This is a very early example of the use of bent tubular metal to make furniture, a technique more often associated with twentieth-century modernist design (particularly Marcel Breuer’s tubular steel furniture, produced by Thonet in the mid-1920s). Bradley & Hubbard were also pioneers of a progressive manufacturing technique known as the interchangeability of parts. Some of the decorative elements on this table were also used in their brass lighting devices. Casting a large number of the same parts at once and incorporating them into many different designs saved time and money and streamlined production. This innovative, wholly modern process foretold the manufacturing methods of the twentieth century.
Brass, glazed earthenware
32 13/16 x 13 3/8 x 13 3/8 in. (83.3 x 34.0 x 34.0 cm) (show scale)
Molded on underside of table top: "PAT' APL'D FOR"
This item is not on view
Gift of the American Art Council
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Bradley & Hubbard Manufacturing Company (active 1854-1940). Stand, 1885. Brass, glazed earthenware, 32 13/16 x 13 3/8 x 13 3/8 in. (83.3 x 34.0 x 34.0 cm). Brooklyn Museum, Gift of the American Art Council, 1998.45. Creative Commons-BY
overall, 1998.45_bw.jpg. Brooklyn Museum photograph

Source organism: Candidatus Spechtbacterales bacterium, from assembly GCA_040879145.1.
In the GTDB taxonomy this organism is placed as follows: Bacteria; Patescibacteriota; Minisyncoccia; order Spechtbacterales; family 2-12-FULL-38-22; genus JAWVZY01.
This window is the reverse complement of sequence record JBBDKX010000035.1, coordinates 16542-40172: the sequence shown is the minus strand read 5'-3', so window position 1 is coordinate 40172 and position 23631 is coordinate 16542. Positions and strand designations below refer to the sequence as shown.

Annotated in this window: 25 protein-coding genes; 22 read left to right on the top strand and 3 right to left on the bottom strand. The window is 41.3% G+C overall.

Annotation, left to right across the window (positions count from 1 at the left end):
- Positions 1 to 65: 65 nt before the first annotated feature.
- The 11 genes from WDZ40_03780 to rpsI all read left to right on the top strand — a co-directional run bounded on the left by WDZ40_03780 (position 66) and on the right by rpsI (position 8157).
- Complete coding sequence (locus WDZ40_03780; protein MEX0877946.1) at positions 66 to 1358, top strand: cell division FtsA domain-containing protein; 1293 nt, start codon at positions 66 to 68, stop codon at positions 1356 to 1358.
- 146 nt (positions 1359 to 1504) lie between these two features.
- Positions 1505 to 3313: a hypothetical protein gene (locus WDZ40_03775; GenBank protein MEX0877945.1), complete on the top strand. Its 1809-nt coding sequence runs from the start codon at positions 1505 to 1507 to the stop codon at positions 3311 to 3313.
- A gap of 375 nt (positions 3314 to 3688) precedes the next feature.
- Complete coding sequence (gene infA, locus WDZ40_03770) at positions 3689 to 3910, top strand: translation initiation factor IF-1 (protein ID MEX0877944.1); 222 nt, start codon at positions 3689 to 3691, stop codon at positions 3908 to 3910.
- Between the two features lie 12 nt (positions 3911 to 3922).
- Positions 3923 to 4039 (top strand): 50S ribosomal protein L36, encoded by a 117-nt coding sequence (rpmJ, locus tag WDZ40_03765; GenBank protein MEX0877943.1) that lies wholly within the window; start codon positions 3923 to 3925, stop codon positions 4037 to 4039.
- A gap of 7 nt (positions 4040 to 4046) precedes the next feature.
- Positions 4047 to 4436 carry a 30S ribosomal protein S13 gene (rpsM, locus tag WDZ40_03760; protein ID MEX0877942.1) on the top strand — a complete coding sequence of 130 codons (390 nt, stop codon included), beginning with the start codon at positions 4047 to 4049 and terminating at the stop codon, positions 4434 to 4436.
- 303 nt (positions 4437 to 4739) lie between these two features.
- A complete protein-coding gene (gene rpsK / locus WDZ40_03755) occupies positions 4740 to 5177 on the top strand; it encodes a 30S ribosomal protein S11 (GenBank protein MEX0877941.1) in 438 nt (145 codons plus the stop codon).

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Stand or pedestal, cast brass and polychrome glazed earthenware, Aesthetic Movement style. Square brass top of stand inset with ceramic tile; wide brass frame around tile decorated with highly polished, stylized floral motifs and egg-and-dart borders; bottom edge scalloped. Tile has ground of turquoise blue with large stylized floral motif in center surrounded by smaller floral and foliate motifs; colors include light and dark blues, yellow, greens, pinks, and white; glazing imitates cloisonné. Top of stand supported on elaborate brass shaft of multiple parts and four legs. Top of shaft (which supports tabletop) consists of inverted squat pyramidal form pierced with floral designs attached to top of stand with screws. Short tubular piece connects pyramid to baldachin-like form of a dome atop wider cylindrical drum; dome and drum covered with stylized floral designs. Four narrower tubular "stems" ringed with several bands rise up from drum, taper, and terminate in bowl-shaped flowers with scalloped edges and bead centers. The tubular stems extend downward through drum forming narrow columns which run to cylindrical drum base; base decorated like baldachin. Atop this base and set within the four columns is a pierced cylindrical gallery supporting a glazed earthenware cylinder or canister. Canister decorated with ground of turquoise blue and is covered with several large peony-like flowers in pink and peach and stylized foliate motifs in dark blue and white. Canister is topped by a shallow brass dome and baluster-like finial with flaring saucer shape at top. The shaft of the stand is raised on four, tubular brass legs, attached to the drum base; each leg is an inverted "L" shape terminating in a domed foot with floral decorations; a strap runs diagonally across the corner of each leg; atop the horizontal member of each leg bracket is an upright triangular fin decorated with geometric patterns, and pierced holes and a scalloped edge along one side. Various parts attached with screws and bolts.
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